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I looked at the proposed topics and, it seems, did not find similar to my question.

I understand that the challenge rating is the creature's level of danger, and the more deadly it is, the higher the CR. But if you try to compare with real things... For example, what is the CR of the T-90 tank and how much this tank is more dangerous than a dragon. In the Bestiary you can find opponents from whom in life it would be necessary to run away as quickly as possible. Their description tells about their dangers, but their CR is only 1/2, which is the easiest test for even the weakest character.

It’s hard for me to ask the question correctly, but I would like to understand what exactly determines the danger of the creature. Can an ordinary mercenary have a high CR if he studied the art of war all his life or is this impossible in principle? What is the main and determining factor in the concept of Challenge Rating?

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    \$\begingroup\$ Thank you for your patience and friendliness) This is great! I wanted to ask what exactly is decisive for determining CR. Is a skilled warrior (veteran) really worthy of only CR 3. I’ll try to clarify this - in what a veteran (CR 3) should become better in order to get a higher CR. Perhaps CR 3 for a regular mercenary is the maximum of possibilities? This refers to the role component, not the mechanical one. \$\endgroup\$ – Darron Sep 25 at 13:19
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    \$\begingroup\$ Players character do not know the CR — it's the DM tool, it doesn't exist in the game world.. This also might be relevant: rpg.stackexchange.com/questions/45926 (see the accepted answer) \$\endgroup\$ – enkryptor Sep 25 at 13:21
  • \$\begingroup\$ I think you have an answerable question in here, but I must admit I can't fully understand what it is yet. When you had time, if you wanted would you like some help getting phrasing the question? I could try asking you some questions and making some recommendation for phrasing this. If you want to please let me know by pinging me in the comments using @rubiksmoose and I'll do my best to help. \$\endgroup\$ – Rubiksmoose Sep 25 at 13:36
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    \$\begingroup\$ I think I understand; is this about what CR says about the "lore" (or similar) of the creature/NPC? I know "lore" isn't quite the right word, but that kind of thing? \$\endgroup\$ – NathanS Sep 25 at 13:39
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    \$\begingroup\$ I think NathanS is correct in that seems to be about how CR fits into a setting and wider environment "in-universe". E.g. would you expect an "ordinary" mercenary to have a high CR because he is older and experienced (and how high is high)? What about the wise old king who leads an entire country? \$\endgroup\$ – PJRZ Sep 25 at 14:08
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CR is just a mechanical abstraction that doesn't exist in-universe

The CR of a given creature (a.k.a. "monster", but creature is perhaps a more generic term that sounds better for, say, a human NPC) doesn't actually tell us anything about the creature with regards to the narrative. There are other terms we use: HP, AC, XP; these terms also do not exist in-game. PCs and NPCs won't know what "HP" is. HP has an in-game description, as explained further in this question: What does HP represent?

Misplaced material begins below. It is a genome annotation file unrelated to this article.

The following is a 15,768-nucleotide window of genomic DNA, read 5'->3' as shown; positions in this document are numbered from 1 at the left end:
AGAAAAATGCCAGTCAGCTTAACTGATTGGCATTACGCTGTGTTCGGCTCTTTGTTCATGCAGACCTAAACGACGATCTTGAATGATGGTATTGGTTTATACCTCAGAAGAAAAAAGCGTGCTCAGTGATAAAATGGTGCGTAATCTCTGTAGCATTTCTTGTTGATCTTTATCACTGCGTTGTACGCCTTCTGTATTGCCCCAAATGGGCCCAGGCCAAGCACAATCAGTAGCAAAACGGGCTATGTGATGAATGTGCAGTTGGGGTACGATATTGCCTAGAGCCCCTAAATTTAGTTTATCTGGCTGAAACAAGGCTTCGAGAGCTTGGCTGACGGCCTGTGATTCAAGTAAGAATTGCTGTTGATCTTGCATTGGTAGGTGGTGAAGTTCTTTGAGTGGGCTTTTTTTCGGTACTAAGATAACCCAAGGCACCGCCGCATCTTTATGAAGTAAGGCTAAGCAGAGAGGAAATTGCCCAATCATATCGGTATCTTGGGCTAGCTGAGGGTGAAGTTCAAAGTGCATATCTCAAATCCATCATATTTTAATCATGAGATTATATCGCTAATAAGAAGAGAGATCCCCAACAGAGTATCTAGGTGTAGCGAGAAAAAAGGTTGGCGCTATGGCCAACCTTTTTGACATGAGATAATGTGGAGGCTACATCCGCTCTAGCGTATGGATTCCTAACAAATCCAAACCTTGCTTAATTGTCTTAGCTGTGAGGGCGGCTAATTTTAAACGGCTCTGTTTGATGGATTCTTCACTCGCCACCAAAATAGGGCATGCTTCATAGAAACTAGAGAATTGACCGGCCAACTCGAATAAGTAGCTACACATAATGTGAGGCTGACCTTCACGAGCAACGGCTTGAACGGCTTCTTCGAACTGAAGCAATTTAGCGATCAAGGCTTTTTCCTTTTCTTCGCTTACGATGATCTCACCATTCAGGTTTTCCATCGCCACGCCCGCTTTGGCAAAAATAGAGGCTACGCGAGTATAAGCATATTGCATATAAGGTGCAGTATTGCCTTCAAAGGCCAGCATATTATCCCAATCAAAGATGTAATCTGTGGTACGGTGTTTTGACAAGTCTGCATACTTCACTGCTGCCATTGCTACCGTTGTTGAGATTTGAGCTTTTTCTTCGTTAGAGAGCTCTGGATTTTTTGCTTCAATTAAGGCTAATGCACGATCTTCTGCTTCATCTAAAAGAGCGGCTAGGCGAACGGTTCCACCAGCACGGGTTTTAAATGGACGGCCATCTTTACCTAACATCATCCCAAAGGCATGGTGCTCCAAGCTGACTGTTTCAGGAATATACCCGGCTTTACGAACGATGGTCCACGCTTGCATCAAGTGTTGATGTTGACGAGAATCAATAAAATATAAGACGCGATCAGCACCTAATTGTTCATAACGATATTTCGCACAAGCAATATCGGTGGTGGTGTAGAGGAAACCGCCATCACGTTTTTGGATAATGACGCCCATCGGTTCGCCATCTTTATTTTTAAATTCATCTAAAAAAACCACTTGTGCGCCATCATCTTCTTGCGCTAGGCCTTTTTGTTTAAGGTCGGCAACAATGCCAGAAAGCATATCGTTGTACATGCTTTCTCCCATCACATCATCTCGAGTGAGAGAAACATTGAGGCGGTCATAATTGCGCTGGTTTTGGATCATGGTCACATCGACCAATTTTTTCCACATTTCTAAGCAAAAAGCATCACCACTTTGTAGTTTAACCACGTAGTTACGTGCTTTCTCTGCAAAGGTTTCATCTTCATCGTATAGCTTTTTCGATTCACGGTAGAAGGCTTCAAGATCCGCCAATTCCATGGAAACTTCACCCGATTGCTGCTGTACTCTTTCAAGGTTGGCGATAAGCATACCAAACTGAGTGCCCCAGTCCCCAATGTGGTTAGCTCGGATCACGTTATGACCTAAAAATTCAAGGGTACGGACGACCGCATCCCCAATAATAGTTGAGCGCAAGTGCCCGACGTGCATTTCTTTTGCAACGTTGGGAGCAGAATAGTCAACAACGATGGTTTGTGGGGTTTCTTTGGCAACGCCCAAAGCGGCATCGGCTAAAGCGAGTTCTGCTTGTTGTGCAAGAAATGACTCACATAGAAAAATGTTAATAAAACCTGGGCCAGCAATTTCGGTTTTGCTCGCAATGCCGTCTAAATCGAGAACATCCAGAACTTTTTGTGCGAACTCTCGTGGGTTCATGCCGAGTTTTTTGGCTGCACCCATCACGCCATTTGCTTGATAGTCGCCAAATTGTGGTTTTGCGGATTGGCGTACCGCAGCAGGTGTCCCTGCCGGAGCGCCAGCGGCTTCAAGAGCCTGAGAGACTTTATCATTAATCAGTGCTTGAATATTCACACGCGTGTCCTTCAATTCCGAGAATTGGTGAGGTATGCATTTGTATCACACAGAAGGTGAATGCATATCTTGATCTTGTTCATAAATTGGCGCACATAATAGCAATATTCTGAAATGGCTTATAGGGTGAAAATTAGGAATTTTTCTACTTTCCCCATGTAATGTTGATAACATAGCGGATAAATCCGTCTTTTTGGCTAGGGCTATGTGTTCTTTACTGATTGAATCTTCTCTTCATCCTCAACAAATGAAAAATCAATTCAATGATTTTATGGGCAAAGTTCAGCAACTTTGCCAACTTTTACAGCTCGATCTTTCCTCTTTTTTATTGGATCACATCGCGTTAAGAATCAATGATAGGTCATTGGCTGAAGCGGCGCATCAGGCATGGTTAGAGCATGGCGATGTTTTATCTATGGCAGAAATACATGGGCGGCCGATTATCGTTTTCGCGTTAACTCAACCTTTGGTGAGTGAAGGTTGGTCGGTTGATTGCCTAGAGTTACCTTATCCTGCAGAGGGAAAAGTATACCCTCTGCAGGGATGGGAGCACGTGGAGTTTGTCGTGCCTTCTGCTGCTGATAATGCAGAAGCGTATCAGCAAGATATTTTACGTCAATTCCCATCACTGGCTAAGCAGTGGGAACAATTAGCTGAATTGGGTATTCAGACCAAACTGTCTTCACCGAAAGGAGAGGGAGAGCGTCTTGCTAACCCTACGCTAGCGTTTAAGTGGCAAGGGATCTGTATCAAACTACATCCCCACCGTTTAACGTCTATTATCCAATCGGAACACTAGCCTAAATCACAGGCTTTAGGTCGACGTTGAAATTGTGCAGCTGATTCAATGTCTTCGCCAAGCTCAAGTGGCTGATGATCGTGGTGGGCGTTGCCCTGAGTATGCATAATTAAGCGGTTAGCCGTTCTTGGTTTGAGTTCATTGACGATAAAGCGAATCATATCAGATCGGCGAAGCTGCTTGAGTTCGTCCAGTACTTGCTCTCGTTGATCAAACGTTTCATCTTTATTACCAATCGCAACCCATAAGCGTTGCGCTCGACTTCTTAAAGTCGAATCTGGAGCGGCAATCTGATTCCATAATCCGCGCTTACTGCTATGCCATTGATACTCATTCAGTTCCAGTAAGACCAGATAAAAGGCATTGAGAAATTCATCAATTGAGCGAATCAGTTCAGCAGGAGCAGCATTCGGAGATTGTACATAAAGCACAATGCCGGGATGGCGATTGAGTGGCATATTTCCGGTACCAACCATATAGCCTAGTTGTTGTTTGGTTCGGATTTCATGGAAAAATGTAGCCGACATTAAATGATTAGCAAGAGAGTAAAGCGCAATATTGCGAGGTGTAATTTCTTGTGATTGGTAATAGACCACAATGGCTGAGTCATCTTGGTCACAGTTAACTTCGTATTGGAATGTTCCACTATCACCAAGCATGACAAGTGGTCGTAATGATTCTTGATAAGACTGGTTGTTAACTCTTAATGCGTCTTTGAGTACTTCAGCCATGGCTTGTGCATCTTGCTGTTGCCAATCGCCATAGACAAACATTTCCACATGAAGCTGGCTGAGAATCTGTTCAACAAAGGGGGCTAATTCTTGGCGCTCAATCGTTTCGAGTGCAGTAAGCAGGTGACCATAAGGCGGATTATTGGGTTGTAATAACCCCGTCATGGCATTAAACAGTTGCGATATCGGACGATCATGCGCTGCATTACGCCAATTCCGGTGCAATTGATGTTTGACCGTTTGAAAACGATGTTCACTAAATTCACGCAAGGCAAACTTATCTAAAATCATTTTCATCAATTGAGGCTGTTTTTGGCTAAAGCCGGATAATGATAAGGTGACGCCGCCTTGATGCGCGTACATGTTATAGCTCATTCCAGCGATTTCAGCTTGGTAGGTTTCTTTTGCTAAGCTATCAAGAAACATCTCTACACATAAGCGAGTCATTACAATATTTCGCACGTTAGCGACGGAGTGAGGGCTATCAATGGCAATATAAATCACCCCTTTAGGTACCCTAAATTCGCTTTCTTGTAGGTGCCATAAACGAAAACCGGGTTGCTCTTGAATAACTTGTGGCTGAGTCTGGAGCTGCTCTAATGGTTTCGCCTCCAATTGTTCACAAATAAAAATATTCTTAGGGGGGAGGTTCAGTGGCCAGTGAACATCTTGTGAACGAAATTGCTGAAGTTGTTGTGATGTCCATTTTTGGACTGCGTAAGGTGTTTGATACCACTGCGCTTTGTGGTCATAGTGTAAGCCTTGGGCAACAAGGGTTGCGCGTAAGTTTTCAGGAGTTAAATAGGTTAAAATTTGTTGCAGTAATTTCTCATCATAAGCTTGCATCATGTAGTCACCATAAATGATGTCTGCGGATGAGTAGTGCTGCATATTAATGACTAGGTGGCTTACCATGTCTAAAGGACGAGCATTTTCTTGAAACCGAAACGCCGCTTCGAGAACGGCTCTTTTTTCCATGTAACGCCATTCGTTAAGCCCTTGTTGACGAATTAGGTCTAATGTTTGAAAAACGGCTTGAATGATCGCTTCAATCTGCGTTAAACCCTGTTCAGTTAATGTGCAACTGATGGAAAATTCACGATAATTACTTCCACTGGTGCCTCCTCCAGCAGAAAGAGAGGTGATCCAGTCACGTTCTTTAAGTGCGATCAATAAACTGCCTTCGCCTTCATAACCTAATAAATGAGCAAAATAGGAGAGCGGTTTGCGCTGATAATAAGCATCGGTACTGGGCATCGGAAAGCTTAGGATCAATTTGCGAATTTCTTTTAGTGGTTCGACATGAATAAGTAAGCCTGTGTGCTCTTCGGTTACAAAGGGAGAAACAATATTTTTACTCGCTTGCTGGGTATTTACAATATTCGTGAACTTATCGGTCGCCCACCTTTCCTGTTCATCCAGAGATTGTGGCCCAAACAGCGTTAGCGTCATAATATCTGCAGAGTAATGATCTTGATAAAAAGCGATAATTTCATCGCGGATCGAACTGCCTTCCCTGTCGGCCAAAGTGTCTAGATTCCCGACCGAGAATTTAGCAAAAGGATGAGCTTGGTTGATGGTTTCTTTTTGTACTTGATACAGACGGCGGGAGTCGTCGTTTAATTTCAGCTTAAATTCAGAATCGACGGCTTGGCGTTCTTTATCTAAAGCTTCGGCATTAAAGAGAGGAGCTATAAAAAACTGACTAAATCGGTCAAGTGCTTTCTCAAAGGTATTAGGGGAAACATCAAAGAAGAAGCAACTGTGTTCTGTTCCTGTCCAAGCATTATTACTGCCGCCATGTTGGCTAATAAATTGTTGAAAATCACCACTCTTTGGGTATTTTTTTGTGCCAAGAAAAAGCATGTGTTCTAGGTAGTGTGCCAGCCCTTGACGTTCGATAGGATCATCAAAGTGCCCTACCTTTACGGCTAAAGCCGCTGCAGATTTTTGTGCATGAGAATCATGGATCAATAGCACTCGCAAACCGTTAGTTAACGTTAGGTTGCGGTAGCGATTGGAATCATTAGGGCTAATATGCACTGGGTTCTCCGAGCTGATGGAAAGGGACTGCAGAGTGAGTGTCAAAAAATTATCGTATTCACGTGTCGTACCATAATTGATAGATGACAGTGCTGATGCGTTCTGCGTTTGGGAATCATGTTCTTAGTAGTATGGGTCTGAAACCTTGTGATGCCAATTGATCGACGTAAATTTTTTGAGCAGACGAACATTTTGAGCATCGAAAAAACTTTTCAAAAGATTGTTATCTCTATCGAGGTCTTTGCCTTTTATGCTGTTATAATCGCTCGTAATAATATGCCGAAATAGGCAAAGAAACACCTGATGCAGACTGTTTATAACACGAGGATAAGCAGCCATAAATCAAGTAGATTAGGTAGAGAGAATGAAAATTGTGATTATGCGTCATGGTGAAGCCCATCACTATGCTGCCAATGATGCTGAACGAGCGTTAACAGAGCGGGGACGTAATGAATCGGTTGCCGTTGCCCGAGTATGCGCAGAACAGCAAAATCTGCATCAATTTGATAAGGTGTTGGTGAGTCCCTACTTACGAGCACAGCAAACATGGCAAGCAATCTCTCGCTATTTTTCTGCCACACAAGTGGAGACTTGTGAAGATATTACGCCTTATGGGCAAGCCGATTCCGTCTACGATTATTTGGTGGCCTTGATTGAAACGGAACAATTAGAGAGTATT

In short, from the PHB, pg. 196:

Hit points represent a combination of physical and mental durability, the will to live, and luck.

So those are things that a PC/NPC might know about and understand; luck, the will to live, etc. They make sense in-game and are something that PCs/NPCs could talk about in-game.

However, CR doesn't even have that; it is simply a way to quantify roughly how difficult a given creature would be to defeat given it's HP, AC, abilities, etc. How that makes sense in the narrative is up to you, the DM, to decide.


Taking two examples, let's compare the Veteran and the Champion. The Veteran is a CR 3 warrior from the Monster Manual, whereas the Champion is a CR 9 warrior from Volo's Guide to Monsters. Both are just NPCs and both appear to fight like warriors (judging by their stats). The only difference between them are things that don't make any sense in-universe; their stats. Veterans only do 2 attacks via Multiattack, whereas Champions can do 3 attack via Multiattack, and has a few other abilities on top of that (such as Second Wind), as well as having higher AC and HP.

In-universe, you could justify this difference in difficulty by claiming that the Champion has had more training, more experience (I know the other is called a "veteran", but apparently this Champion has more experience), or simply that they are just naturally innately better warriors, even if they're technically not as experienced; you could even take Champion to mean that they are imbued by godly powers or something, and that's why they're more of a challenge than a Veteran. Either way, how you justify why one NPC warrior is better than another is up to you as the DM. The statblocks are just provided so that if you do decide that NPC A is better that NPC B for whatever reason, you have different stats to use for each case.


Another example is something like an Orc. Orcs are ferocious creatures to be feared, and yet they are only CR 1/2. However, other variations of orcs exist, and you could even create your own, coming up with homebrew statblocks for orcs with different training. They're still orcs, just like the CR 1/2 Orc, but their statblock would be different and would come with it's own CR, which you can use for any orcs you have decided for whatever narrative reasons should be more of a challenge than a standard Orc.